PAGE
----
These criteria have been met here. The proposed class settlement was negotiated at arm's length over the course of four months by the Plaintiffs' Interim Co-Lead Counsel and Sparboe's counsel. As further discussed, infra, although no formal discovery was conducted in this case during the time of the Sparboe Settlement negotiations or agreement, Plaintiffs' Interim Co-Lead Counsel conducted informal discovery, including, inter alia, independently investigating the merits prior to filing the complaint, which enabled counsel to have sufficient background in the facts of the case, including Sparboe's alleged role in it. As previously discussed, Interim Co-Lead Counsel are extremely experienced in class action litigation, and specifically, similar antitrust litigation. Furthermore, no member of the purported class objected to the settlement.
Given that the Court finds that the four factors are sufficiently met, the presumption of fairness applies to the settlement.
2. Standards for Determining Fairness of Proposed Settlement The Third Circuit Court of Appeals has set forth nine factors, known as the Girsh factors, to be considered when determining the fairness of a proposed settlement:
(1) the complexity, expense and likely duration of the litigation; (2) the reaction of the class to the settlement; (3) the stage of the proceedings and the amount of discovery completed; (4) the risks of establishing liability; (5) the risks of establishing damages; (6) the risks of maintaining the class action through trial;
(7) the ability of the defendants to withstand a greater judgment; (8) the range of reasonableness of the settlement fund in light of the best possible recovery; (9) the range of reasonableness of the settlement fund to a possible recovery in light of all the attendant risks of litigation . . . .
Girsh, 521 F.2d at 157 (internal quotations and punctuation marks omitted); Prudential, 148 F.3d at 317. "The settling parties bear the burden of providing that the Girsh factors weigh in favor of approval of the settlement." Pet Food, 629 F.3d at 350 (citing In re General Motors Corp. PickUp Truck Fuel Tank Prods. Liab. Litig., 55 F.3d 768, 785 (3d Cir. 1995)).
In In re Prudential Insurance Company of America Sales Practice Litigation Agent Actions, the Third Circuit Court of Appeals also identified additional non-exclusive factors for courts to consider for a "thoroughgoing analysis of a settlement's terms." See Pet Food, 629 F.3d at 350. Those factors, known as the Prudential factors, include:
[T]he maturity of the underlying substantive issues, as measured by experience in adjudicating individual actions, the development of scientific knowledge, the extent of discovery on the merits, and other factors that bear on the ability to assess the probable outcome of a trial on the merits of liability and individual damages; the existence and probable outcome of claims by other classes and subclasses; the comparison between the results achieved by the settlement for individual class or subclass members and the results achieved-or likely to be achieved-for other claimants; whether class or subclass members are accorded the right to opt out of the settlement; whether any provision for attorneys' fees are reasonable; and whether the procedure for processing individual claims under the settlement is fair and reasonable.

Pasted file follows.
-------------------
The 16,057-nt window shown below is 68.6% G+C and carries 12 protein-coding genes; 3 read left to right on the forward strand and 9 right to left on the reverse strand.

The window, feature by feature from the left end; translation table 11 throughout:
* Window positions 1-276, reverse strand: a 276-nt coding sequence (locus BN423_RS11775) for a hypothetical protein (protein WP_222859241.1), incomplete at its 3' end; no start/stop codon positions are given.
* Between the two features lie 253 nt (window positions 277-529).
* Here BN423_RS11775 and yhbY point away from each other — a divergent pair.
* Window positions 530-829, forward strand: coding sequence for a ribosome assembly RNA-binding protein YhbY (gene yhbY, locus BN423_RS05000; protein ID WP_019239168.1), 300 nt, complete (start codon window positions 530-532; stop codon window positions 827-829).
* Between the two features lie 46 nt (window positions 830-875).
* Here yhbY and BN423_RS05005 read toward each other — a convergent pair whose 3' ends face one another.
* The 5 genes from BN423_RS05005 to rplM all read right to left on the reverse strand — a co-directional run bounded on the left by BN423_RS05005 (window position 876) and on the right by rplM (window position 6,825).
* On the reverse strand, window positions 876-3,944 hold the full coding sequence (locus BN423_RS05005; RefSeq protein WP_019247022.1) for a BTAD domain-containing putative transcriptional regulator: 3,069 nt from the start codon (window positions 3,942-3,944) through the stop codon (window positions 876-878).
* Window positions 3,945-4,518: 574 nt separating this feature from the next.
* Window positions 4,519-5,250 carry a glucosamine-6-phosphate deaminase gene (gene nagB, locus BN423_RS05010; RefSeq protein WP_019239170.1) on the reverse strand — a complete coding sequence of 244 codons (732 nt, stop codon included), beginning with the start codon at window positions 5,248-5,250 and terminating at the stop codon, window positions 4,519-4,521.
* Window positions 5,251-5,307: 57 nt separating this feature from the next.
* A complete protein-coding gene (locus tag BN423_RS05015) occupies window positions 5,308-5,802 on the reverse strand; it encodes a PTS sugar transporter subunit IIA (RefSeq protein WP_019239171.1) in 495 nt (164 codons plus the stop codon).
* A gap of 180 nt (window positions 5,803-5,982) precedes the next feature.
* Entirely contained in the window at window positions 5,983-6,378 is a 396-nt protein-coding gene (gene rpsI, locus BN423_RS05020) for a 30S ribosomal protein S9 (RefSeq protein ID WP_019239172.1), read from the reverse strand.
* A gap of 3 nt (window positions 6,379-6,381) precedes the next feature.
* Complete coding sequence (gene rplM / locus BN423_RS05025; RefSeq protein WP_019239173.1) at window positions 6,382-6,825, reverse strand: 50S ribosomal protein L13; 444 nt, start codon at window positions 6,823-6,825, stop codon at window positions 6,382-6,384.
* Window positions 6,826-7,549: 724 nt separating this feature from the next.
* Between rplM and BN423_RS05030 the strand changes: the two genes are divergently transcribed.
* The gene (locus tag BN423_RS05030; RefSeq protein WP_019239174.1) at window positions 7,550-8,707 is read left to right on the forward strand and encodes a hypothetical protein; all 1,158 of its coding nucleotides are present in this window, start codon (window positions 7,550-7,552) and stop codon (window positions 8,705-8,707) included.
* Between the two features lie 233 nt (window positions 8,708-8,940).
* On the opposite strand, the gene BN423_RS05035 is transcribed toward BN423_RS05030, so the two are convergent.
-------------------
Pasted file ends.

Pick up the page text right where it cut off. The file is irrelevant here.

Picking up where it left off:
See Prudential, 148 F.3d at 323.*fn19 While the Court must make findings as to the Girsh factors to approve a settlement as fair, reasonable, and adequate, the Prudential factors are illustrative of additional factors that may be useful even though they are not essential or inexorable depending upon the specific circumstances.
Although there is an overriding public interest in settling class actions, district courts should apply "an even more rigorous, heightened standard in cases where settlement negotiations precede class certification, and approval for settlement and class certification are sought simultaneously." Pet Food, 629 F.3d at 350 (internal quotations omitted). "This heightened standard is designed to ensure that class counsel has demonstrated 'sustained advocacy' throughout the course of the proceedings and has protected the interests of all class members." Prudential, 148 F.3d at 317.
Thus, the Court is required to make an independent analysis of the settlement to determine whether it is fair, reasonable, and adequate by independently evaluating all of the Girsh factors (and the Prudential factors, as appropriate), recognizing that the Court cannot substitute the parties' assurances or conclusory statements for its independent analysis of the settlement terms. Pet Food, 629 F.3d at 351. Accordingly, the Court "may find it necessary to drill down into the case and into the agreement to make an independent 'scrupulous' analysis of the settlement terms" and affirmatively seek out information to the extent that the parties have either not supplied it or have provided only conclusory statements. See id.
3. Discussion of Girsh and Prudential Factors
The Court's analysis of the Girsh factors, and the Prudential factors, as appropriate, leads to the conclusion that the relevant considerations weigh in favor of a finding of fairness under Rule 23(e).
a. The Complexity, Expense and Likely Duration of the Litigation